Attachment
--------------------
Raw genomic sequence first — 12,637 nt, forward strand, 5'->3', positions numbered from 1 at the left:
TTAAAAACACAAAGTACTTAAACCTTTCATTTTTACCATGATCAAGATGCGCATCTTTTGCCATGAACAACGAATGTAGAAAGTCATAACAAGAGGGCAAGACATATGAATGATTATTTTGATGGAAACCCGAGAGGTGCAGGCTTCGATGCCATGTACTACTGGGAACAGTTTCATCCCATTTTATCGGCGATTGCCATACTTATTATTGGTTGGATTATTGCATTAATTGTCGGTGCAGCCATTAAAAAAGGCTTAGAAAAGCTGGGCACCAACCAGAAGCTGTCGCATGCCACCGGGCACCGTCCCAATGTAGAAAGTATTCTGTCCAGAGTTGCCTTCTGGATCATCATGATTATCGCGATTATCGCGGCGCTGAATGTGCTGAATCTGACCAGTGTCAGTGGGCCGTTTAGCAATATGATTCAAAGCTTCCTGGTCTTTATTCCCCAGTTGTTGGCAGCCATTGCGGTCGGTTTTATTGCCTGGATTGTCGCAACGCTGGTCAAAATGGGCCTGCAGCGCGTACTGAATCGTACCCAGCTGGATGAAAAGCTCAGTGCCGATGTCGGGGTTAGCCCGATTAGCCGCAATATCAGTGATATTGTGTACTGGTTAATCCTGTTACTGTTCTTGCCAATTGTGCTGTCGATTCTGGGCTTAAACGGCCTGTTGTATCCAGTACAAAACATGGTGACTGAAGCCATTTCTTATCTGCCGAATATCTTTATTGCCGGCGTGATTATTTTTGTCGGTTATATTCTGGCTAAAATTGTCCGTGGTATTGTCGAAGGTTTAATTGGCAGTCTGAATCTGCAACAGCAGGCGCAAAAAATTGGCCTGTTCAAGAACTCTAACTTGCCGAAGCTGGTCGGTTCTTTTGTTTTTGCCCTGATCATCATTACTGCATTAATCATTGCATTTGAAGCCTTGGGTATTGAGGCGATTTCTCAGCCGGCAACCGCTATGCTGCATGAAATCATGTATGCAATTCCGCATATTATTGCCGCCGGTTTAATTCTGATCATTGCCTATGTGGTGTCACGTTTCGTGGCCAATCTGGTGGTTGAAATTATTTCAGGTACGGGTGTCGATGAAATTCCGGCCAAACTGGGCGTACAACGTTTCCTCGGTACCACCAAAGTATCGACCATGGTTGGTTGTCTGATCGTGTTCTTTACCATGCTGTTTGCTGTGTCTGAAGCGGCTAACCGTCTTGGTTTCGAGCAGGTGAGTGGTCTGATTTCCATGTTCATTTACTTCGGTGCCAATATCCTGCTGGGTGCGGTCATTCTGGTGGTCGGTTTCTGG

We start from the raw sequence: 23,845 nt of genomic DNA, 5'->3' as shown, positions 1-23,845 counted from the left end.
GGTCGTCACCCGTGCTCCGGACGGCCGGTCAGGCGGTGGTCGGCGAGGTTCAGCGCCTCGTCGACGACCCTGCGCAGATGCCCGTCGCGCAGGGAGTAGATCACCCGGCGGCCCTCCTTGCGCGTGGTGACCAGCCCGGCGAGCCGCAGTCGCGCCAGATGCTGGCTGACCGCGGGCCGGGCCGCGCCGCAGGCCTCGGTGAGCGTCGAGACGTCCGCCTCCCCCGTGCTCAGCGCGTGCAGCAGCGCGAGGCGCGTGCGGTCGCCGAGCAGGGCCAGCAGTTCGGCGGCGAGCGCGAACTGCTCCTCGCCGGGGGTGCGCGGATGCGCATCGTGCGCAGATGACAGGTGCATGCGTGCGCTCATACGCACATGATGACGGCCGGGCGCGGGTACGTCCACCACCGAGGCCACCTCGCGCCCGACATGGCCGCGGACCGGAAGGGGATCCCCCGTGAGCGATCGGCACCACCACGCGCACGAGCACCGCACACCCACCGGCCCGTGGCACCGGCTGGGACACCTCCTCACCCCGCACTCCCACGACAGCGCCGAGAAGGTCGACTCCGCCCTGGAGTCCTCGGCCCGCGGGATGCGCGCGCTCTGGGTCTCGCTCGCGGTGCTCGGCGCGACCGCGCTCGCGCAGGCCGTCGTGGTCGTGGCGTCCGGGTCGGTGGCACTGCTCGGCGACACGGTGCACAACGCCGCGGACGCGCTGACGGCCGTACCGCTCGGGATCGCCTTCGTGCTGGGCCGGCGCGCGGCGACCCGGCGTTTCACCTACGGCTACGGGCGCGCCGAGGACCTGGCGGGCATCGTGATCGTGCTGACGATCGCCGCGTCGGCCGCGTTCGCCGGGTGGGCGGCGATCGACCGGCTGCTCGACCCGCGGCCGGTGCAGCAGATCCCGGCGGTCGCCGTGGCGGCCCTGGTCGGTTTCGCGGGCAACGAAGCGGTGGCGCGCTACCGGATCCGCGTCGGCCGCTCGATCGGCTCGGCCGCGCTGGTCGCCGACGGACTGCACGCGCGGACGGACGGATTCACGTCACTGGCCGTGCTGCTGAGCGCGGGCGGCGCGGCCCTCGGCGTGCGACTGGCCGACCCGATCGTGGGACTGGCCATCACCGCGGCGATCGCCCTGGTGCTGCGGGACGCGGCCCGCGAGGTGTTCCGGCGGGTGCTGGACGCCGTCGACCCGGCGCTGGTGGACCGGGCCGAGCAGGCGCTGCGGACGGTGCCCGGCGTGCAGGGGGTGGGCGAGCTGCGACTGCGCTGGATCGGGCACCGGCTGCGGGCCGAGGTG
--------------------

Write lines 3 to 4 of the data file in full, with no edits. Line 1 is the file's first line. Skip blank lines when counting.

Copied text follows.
We start from the raw sequence: 23,845 nt of genomic DNA, 5'->3' as shown, positions 1-23,845 counted from the left end.
GGTCGTCACCCGTGCTCCGGACGGCCGGTCAGGCGGTGGTCGGCGAGGTTCAGCGCCTCGTCGACGACCCTGCGCAGATGCCCGTCGCGCAGGGAGTAGATCACCCGGCGGCCCTCCTTGCGCGTGGTGACCAGCCCGGCGAGCCGCAGTCGCGCCAGATGCTGGCTGACCGCGGGCCGGGCCGCGCCGCAGGCCTCGGTGAGCGTCGAGACGTCCGCCTCCCCCGTGCTCAGCGCGTGCAGCAGCGCGAGGCGCGTGCGGTCGCCGAGCAGGGCCAGCAGTTCGGCGGCGAGCGCGAACTGCTCCTCGCCGGGGGTGCGCGGATGCGCATCGTGCGCAGATGACAGGTGCATGCGTGCGCTCATACGCACATGATGACGGCCGGGCGCGGGTACGTCCACCACCGAGGCCACCTCGCGCCCGACATGGCCGCGGACCGGAAGGGGATCCCCCGTGAGCGATCGGCACCACCACGCGCACGAGCACCGCACACCCACCGGCCCGTGGCACCGGCTGGGACACCTCCTCACCCCGCACTCCCACGACAGCGCCGAGAAGGTCGACTCCGCCCTGGAGTCCTCGGCCCGCGGGATGCGCGCGCTCTGGGTCTCGCTCGCGGTGCTCGGCGCGACCGCGCTCGCGCAGGCCGTCGTGGTCGTGGCGTCCGGGTCGGTGGCACTGCTCGGCGACACGGTGCACAACGCCGCGGACGCGCTGACGGCCGTACCGCTCGGGATCGCCTTCGTGCTGGGCCGGCGCGCGGCGACCCGGCGTTTCACCTACGGCTACGGGCGCGCCGAGGACCTGGCGGGCATCGTGATCGTGCTGACGATCGCCGCGTCGGCCGCGTTCGCCGGGTGGGCGGCGATCGACCGGCTGCTCGACCCGCGGCCGGTGCAGCAGATCCCGGCGGTCGCCGTGGCGGCCCTGGTCGGTTTCGCGGGCAACGAAGCGGTGGCGCGCTACCGGATCCGCGTCGGCCGCTCGATCGGCTCGGCCGCGCTGGTCGCCGACGGACTGCACGCGCGGACGGACGGATTCACGTCACTGGCCGTGCTGCTGAGCGCGGGCGGCGCGGCCCTCGGCGTGCGACTGGCCGACCCGATCGTGGGACTGGCCATCACCGCGGCGATCGCCCTGGTGCTGCGGGACGCGGCCCGCGAGGTGTTCCGGCGGGTGCTGGACGCCGTCGACCCGGCGCTGGTGGACCGGGCCGAGCAGGCGCTGCGGACGGTGCCCGGCGTGCAGGGGGTGGGCGAGCTGCGACTGCGCTGGATCGGGCACCGGCTGCGGGCCGAGGTG